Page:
Like Riding a Bike

Creative work is not like riding a bike. Even if we can execute the technique and go through the motions, the art and expression can easily evaporate from the work.

That is where I am as I listen to today's digs.

I struggled to get things in order. Maybe the order sucks, I don't know. 

I even struggled with the workflow of creating the visuals and organizing files and stuff. 

And I struggle to put words on the screen. 

We operate under the illusion that some people don't go through these struggles. I think everyone does. Some of us are just better with getting on with the work.

About midway through the playlist you are going to hear some covers and interpretations of work by Madlib and the late J Dilla: two massively creative artists, both known for their work ethic and focus. (talk about being able to get on with the work...I'm not even going into the stories about Dilla making beats on his death bed.)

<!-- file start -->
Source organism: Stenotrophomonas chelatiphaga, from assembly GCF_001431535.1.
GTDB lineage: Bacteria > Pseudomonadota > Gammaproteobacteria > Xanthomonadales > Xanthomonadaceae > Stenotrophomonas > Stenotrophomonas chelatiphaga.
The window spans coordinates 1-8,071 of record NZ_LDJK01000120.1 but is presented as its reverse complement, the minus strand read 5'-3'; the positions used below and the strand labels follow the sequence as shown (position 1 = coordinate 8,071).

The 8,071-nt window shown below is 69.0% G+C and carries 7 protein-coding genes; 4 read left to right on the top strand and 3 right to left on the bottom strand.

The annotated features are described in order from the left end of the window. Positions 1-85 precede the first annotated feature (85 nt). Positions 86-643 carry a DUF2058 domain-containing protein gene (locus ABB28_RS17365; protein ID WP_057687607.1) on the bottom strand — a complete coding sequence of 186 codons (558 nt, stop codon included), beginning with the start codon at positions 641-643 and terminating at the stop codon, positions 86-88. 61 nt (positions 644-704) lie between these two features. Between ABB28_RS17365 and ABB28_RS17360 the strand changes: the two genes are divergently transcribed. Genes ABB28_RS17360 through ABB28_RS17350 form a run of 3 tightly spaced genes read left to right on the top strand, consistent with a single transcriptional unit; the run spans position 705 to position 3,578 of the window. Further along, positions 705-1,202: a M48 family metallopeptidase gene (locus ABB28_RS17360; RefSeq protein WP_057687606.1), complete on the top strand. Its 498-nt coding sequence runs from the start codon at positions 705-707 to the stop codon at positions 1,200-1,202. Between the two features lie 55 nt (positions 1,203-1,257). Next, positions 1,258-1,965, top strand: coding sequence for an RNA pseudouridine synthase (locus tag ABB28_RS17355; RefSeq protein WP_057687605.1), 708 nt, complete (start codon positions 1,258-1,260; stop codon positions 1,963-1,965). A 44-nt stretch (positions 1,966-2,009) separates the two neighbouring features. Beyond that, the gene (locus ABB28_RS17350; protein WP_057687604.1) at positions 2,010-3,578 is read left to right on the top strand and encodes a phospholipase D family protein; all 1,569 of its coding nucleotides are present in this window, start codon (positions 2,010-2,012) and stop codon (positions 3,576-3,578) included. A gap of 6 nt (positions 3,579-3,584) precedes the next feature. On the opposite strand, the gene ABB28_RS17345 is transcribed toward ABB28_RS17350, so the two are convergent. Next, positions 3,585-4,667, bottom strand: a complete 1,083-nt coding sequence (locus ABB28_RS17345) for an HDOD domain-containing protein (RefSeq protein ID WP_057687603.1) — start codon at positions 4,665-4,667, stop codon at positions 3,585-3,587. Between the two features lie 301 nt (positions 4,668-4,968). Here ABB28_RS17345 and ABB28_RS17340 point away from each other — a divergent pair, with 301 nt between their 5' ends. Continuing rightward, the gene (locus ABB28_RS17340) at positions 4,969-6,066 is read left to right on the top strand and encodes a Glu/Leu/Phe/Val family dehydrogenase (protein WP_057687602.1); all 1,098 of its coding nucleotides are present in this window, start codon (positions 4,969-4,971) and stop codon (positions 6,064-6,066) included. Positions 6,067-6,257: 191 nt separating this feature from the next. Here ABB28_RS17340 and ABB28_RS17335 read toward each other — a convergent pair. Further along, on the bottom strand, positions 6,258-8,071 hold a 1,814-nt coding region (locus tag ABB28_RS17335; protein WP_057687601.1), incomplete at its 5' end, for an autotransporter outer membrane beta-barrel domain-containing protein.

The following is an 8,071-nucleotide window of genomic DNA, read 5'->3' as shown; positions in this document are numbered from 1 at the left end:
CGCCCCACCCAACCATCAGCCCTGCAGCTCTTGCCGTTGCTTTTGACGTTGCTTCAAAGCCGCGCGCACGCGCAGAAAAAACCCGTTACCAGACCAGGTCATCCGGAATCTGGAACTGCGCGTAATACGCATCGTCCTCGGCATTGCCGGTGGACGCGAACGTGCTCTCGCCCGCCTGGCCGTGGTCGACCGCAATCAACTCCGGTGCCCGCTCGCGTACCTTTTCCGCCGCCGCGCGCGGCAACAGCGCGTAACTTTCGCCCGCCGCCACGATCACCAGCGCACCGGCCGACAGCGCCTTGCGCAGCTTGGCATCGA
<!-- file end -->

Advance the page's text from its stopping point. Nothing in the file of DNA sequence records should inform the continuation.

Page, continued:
Even if you have world-class skills and you love the work you are doing, it is not always going to be easy to show up and do it. The technical aspects of creative work may be challenging, but they are never the hardest part.

The emotional part is.

The stakes we build around the work and our attachment to outcomes can make it hard to move forward.  Paradoxically, the emotional struggle can get worse as we become more proficient and less of our attention is occupied by technique. 

We get good and we create mental space around our work. We get "efficient." 

The best thing we could do is leave this newly earned space clear and give ourselves room to grow. Instead we end up filling the space with fear, doubt, and distraction.  We hide from the work by doing something safer.

Something more like riding a bike. 

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